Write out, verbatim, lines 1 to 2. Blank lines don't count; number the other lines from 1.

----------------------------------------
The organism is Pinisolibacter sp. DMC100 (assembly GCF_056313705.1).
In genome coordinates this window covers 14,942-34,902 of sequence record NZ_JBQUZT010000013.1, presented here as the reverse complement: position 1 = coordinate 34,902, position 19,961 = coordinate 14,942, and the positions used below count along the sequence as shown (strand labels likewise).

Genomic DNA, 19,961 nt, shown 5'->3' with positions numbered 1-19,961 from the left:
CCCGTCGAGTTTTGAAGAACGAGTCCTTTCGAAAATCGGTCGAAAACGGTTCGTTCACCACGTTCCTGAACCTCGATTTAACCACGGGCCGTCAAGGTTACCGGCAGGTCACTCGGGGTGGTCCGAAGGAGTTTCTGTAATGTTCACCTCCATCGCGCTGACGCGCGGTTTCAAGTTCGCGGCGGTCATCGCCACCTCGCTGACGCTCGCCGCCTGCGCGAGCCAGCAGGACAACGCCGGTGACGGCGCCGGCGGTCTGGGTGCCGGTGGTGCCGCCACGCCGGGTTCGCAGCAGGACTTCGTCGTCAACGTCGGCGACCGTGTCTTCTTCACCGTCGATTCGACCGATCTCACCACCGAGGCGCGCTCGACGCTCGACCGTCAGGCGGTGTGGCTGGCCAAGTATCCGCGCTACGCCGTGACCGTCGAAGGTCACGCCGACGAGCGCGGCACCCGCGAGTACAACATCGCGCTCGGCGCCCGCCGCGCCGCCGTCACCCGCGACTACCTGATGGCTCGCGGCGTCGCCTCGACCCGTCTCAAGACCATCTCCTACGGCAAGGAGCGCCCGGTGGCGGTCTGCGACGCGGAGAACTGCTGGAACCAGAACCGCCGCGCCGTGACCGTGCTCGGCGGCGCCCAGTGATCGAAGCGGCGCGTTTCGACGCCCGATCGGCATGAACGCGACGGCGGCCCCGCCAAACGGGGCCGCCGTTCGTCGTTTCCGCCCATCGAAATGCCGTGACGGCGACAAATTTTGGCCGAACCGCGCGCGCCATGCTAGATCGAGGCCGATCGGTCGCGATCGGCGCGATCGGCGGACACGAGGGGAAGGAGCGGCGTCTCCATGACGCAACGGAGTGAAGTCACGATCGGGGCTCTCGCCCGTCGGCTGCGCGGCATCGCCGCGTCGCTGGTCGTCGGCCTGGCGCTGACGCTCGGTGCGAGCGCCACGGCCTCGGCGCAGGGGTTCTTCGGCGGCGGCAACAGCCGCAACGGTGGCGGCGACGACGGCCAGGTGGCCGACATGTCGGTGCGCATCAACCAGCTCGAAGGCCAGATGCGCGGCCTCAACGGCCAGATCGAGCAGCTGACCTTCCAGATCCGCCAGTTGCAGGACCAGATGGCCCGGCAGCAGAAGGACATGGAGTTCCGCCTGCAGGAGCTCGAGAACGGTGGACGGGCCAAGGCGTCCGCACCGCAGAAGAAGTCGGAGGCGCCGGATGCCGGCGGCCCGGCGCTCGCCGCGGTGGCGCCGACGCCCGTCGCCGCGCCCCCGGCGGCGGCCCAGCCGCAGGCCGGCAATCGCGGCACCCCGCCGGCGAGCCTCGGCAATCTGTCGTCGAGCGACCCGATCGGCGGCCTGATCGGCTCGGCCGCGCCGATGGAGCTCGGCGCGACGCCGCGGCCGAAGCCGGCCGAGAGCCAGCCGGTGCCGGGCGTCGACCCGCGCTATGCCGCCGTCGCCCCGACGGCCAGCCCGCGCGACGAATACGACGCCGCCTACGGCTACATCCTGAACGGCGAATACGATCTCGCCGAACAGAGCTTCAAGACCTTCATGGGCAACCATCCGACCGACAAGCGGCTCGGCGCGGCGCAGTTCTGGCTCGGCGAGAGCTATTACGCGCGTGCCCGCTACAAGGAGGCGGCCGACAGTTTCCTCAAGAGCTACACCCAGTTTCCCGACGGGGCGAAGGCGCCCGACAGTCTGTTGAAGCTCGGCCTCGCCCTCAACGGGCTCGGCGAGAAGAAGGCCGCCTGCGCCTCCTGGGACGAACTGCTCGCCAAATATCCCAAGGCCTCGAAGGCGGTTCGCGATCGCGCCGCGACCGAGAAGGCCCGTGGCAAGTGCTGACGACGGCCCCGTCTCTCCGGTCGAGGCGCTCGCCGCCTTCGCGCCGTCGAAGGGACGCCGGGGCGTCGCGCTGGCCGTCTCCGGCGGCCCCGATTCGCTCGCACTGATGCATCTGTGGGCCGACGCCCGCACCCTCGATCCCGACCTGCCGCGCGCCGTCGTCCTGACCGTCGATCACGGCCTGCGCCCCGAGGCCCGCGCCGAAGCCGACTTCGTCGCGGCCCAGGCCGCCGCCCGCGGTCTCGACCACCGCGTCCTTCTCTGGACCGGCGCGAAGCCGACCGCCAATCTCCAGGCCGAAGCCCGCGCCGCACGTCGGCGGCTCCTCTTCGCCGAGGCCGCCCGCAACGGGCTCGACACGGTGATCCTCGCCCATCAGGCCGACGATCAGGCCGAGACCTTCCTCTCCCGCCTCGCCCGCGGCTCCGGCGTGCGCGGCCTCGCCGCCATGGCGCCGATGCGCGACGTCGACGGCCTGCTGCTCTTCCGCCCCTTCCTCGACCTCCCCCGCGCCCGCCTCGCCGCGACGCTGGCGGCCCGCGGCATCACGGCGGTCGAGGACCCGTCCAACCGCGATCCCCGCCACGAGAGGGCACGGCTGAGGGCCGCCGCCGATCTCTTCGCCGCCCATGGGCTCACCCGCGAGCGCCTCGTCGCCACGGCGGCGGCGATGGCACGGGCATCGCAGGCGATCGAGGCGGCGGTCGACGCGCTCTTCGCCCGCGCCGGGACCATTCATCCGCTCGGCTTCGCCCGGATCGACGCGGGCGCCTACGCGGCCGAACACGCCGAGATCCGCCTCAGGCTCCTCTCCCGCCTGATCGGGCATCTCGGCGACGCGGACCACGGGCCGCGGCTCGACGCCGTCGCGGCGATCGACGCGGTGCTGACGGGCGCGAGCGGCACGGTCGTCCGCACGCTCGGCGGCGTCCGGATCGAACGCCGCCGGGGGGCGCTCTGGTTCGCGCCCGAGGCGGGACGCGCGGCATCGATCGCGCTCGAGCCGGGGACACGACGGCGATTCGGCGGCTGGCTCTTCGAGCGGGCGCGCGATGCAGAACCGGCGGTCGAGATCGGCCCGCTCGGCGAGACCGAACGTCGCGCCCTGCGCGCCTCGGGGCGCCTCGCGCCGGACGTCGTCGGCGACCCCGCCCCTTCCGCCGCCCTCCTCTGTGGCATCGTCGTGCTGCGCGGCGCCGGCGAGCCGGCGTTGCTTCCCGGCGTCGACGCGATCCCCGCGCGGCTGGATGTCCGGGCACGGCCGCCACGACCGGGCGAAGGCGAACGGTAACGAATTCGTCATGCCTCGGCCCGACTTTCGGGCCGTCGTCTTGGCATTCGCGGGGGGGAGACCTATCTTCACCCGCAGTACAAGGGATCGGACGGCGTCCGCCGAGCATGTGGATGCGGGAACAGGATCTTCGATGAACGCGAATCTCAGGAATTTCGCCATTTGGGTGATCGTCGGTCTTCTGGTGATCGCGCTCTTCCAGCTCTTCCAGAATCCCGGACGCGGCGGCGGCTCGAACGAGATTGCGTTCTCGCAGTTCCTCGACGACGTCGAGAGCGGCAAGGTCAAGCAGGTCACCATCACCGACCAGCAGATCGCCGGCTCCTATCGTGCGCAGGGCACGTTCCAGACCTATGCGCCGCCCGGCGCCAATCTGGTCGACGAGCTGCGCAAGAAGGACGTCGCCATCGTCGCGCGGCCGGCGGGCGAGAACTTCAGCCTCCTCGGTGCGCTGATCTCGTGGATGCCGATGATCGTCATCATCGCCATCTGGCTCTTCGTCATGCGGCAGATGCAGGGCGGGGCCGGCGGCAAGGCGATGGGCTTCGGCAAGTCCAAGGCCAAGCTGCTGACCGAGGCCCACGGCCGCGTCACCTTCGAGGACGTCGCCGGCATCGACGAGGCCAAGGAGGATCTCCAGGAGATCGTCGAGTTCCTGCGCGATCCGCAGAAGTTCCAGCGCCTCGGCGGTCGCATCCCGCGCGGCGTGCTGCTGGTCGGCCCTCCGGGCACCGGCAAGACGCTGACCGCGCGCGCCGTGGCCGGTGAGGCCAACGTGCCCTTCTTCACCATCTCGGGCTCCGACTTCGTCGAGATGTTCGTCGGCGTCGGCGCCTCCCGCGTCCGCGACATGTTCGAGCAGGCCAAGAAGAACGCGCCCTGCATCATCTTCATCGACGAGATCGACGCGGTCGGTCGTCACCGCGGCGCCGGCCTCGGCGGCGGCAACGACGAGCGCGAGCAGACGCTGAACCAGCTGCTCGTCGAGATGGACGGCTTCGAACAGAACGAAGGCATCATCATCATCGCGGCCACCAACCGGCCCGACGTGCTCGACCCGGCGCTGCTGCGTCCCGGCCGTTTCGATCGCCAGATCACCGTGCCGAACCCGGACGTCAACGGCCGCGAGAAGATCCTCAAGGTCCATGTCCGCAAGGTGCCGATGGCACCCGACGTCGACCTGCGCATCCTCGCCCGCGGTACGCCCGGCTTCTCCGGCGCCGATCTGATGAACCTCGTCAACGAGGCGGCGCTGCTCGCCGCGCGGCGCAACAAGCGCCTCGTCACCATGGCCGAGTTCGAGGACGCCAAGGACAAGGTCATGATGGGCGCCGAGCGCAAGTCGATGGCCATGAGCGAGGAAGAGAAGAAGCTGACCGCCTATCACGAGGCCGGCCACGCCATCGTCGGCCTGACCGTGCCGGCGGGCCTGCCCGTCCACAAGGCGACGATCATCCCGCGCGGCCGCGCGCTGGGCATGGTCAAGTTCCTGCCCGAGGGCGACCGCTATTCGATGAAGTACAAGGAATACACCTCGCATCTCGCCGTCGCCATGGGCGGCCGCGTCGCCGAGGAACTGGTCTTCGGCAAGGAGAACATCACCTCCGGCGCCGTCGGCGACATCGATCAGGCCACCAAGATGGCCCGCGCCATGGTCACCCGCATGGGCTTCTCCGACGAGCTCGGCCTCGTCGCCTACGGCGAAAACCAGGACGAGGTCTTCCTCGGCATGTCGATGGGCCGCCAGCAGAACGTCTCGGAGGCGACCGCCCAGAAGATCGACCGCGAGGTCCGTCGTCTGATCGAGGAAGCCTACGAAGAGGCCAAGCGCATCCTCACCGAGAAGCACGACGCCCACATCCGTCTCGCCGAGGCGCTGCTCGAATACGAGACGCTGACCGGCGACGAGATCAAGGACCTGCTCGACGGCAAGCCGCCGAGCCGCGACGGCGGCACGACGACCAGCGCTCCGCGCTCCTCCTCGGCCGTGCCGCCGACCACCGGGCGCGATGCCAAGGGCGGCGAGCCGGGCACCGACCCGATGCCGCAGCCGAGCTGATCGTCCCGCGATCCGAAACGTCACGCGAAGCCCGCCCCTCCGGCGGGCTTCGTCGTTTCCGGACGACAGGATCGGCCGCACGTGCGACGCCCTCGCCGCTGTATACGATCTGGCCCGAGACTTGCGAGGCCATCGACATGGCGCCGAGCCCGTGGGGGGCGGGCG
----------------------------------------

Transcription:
The organism is Pinisolibacter sp. DMC100 (assembly GCF_056313705.1).
In genome coordinates this window covers 14,942-34,902 of sequence record NZ_JBQUZT010000013.1, presented here as the reverse complement: position 1 = coordinate 34,902, position 19,961 = coordinate 14,942, and the positions used below count along the sequence as shown (strand labels likewise).